“These investments present significant risks and challenges to participants’ retirement accounts, including significant risks of fraud, theft and loss,” the agency said.
Since then, the hazards for investors in the cryptocurrency markets have only become more evident.
They’ve been underscored by the collapse earlier this month of FTX, a leading crypto exchange whose founder, Sam Bankman-Fried, had become the fresh-faced spokesman for the security of those markets and their potential to generate investment gains.
FTX filed for bankruptcy protection on Nov. 11, amid allegations of financial wrongdoing and evidence of spectacularly careless and chaotic internal operations. It was the second major player to file for bankruptcy in four months, following that of Celsius Networks, which also had been seen as a high-flying and secure player in the field.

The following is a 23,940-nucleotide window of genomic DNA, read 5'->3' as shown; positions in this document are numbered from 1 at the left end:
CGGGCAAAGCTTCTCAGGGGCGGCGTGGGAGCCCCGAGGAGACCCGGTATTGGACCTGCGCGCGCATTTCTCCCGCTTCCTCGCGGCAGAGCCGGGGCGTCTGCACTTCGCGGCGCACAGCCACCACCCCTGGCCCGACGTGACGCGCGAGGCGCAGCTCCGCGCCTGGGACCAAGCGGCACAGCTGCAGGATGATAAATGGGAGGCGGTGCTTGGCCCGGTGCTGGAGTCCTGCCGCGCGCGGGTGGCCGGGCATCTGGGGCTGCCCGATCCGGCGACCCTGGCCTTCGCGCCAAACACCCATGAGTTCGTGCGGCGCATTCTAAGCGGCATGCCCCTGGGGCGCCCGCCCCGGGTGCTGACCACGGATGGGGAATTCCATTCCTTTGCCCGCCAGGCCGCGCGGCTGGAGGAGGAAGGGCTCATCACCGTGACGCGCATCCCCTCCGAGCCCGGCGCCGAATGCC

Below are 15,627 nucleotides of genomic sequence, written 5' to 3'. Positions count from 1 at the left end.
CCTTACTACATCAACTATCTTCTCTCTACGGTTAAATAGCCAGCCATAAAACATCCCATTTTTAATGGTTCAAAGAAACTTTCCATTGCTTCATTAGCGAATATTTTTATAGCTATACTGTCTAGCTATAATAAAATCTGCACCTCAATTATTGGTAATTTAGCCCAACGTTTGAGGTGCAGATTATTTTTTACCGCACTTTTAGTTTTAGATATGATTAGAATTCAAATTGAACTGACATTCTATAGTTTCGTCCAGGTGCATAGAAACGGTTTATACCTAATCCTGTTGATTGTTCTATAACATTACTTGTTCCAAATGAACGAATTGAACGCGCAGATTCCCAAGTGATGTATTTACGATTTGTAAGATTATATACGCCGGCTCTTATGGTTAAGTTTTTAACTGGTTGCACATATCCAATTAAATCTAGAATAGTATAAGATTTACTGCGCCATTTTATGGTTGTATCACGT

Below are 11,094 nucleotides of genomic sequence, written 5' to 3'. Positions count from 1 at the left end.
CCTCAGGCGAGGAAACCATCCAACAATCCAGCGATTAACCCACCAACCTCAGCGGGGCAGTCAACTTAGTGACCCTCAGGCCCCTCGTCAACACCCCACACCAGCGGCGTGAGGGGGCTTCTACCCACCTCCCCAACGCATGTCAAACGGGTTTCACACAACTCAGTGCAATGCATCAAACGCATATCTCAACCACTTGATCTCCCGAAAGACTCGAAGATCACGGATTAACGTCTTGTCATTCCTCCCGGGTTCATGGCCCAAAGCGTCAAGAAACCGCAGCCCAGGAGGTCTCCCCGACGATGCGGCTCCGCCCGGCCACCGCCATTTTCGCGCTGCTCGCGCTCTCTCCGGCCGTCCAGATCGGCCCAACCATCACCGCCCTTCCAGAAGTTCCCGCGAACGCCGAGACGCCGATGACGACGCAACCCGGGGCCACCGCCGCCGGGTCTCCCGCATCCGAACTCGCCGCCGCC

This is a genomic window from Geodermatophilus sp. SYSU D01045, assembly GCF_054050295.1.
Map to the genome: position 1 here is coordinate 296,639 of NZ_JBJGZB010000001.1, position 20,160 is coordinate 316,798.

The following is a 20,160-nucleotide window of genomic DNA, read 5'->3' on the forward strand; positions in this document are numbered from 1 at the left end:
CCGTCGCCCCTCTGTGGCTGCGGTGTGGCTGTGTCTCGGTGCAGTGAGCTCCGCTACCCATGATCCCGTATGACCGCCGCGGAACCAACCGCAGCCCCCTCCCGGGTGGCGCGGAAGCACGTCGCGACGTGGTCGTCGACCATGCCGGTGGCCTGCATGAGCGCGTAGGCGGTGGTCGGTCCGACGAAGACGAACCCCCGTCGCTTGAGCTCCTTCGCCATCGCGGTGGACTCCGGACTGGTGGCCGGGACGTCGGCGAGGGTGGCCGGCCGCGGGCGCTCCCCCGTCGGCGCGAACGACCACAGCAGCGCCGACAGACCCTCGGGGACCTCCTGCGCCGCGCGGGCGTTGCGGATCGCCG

Celsius filed for bankruptcy on July 13, an abrupt collapse that has left an untold number of its 1.7 million customers financially devastated.
It isn’t clear whether these debacles will cool the efforts of investment promoters to entice average working men and women into the crypto wild west.
Among the firms leading the charge has been Fidelity Investments, which administers retirement plans for about 35 million enrollees holding about $1.4 trillion in assets. Fidelity announced earlier this year that it would start allowing plan sponsors to offer their employees the option of investing in bitcoin.
Is that a wise policy? Democratic Sens. Elizabeth Warren of Massachusetts, Dick Durbin of Illinois and Tina Smith of Minnesota don’t think so. In a Nov. 21 letter, they asked Fidelity to reconsider.
The imposition of FTX “made it abundantly clear the digital asset industry has serious problems,” they wrote. “The industry is full of charismatic wunderkinds, opportunistic fraudsters, and self-proclaimed investment advisors promoting financial products with little to no transparency.”
The lawmakers’ letter was a…
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